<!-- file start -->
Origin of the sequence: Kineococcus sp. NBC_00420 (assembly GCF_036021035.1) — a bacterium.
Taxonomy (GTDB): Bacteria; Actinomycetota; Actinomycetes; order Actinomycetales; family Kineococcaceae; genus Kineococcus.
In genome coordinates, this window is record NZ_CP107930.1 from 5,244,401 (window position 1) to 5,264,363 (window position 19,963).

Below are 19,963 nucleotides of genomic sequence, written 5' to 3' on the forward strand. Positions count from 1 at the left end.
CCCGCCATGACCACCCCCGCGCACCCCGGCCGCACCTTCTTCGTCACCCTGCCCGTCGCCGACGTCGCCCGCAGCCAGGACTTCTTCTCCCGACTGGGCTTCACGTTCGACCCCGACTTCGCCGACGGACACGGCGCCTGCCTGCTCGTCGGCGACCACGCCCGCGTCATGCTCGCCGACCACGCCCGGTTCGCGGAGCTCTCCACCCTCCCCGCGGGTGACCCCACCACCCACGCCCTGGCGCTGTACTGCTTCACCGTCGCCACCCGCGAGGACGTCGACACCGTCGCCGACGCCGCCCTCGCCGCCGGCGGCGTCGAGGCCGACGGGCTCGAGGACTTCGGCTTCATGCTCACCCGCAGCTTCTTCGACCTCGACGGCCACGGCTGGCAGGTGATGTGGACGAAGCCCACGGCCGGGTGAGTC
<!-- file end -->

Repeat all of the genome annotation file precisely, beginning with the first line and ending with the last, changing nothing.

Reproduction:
Origin of the sequence: Kineococcus sp. NBC_00420 (assembly GCF_036021035.1) — a bacterium.
Taxonomy (GTDB): Bacteria; Actinomycetota; Actinomycetes; order Actinomycetales; family Kineococcaceae; genus Kineococcus.
In genome coordinates, this window is record NZ_CP107930.1 from 5,244,401 (window position 1) to 5,264,363 (window position 19,963).

Below are 19,963 nucleotides of genomic sequence, written 5' to 3' on the forward strand. Positions count from 1 at the left end.
CCCGCCATGACCACCCCCGCGCACCCCGGCCGCACCTTCTTCGTCACCCTGCCCGTCGCCGACGTCGCCCGCAGCCAGGACTTCTTCTCCCGACTGGGCTTCACGTTCGACCCCGACTTCGCCGACGGACACGGCGCCTGCCTGCTCGTCGGCGACCACGCCCGCGTCATGCTCGCCGACCACGCCCGGTTCGCGGAGCTCTCCACCCTCCCCGCGGGTGACCCCACCACCCACGCCCTGGCGCTGTACTGCTTCACCGTCGCCACCCGCGAGGACGTCGACACCGTCGCCGACGCCGCCCTCGCCGCCGGCGGCGTCGAGGCCGACGGGCTCGAGGACTTCGGCTTCATGCTCACCCGCAGCTTCTTCGACCTCGACGGCCACGGCTGGCAGGTGATGTGGACGAAGCCCACGGCCGGGTGAGTC